This week’s image from the Hubble Space Telescope shows a galaxy in our backyard, cosmically speaking, taken as part of a nearby galaxy imaging project. The galaxy UGCA 307 is located 26 million light-years away in the constellation of Corvus, or The Crow, a small visible constellation in the Southern Hemisphere that has been documented as early as 1,000 BCE.
There is only a small cluster of stars in this galaxy, as it is a type called dwarf galaxy. These are defined as galaxies with only a few billion stars, which seems like a lot until you compare it to the hundreds of billions of stars found in our galaxy, the Milky Way.
The UGCA 307 doesn’t have much structure, again unlike our Milky Way with its central bar and well-defined spiral arms. Instead, this galaxy is wispy and hazy with a splash of stars.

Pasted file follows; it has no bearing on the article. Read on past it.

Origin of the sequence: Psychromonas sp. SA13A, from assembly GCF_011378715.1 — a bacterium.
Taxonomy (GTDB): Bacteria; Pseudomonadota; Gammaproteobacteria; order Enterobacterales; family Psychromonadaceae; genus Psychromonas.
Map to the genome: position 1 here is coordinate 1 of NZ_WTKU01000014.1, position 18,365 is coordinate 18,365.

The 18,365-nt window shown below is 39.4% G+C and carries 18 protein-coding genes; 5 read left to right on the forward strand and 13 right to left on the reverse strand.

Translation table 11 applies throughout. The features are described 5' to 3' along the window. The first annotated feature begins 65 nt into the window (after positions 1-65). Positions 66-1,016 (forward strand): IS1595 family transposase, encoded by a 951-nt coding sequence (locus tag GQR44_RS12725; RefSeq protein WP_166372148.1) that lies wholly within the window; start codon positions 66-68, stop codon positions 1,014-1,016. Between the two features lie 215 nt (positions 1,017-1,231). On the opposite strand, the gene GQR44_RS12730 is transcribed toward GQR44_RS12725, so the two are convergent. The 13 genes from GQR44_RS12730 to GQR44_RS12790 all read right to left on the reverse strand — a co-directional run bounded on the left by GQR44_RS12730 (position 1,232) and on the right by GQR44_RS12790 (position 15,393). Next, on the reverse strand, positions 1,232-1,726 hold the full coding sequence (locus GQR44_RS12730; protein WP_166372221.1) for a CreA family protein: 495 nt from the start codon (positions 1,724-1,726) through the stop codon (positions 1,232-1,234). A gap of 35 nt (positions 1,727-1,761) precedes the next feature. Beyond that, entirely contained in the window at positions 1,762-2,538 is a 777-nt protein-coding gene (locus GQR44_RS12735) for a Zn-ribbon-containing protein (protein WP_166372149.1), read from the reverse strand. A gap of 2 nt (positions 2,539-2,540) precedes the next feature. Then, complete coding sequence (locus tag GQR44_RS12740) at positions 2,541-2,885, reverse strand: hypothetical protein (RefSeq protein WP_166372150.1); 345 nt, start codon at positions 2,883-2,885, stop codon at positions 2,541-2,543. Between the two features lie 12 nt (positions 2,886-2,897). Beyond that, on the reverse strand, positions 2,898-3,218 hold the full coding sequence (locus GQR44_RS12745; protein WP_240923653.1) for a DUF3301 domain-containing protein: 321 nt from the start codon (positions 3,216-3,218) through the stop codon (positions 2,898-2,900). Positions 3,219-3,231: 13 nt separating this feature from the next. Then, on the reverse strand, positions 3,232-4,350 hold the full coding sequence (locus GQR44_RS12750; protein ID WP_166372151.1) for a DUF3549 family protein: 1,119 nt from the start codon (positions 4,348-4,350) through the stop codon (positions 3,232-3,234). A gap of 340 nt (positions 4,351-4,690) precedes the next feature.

Still, there are visible features in this galaxy, like regions of brilliant red where new stars are forming. When stars are young, they emit ultraviolet radiation, which illuminates nearby gas and causes it to glow brightly.
The image was taken using Hubble’s Advanced Camera for Surveys (ACS) instrument, which looks into the same part of the electromagnetic spectrum that the human eye can perceive, called visible light or optical range. He doesn’t see the ultraviolet radiation from new stars, but he does see the effect the radiation has on dust clouds around star-forming regions.
“This image is part of a Hubble project to explore all known nearby galaxies, giving astronomers a glimpse of our galactic neighborhood,” Hubble scientists said. explain.
“Prior to this set of observations, nearly three-quarters of nearby galaxies had been surveyed by Hubble in sufficient detail to spot the brightest stars and gain an understanding of the stars populating each galaxy. This Hubble project aimed to explore the remaining quarter nearby galaxies by taking advantage of short interruptions in Hubble’s observing schedule.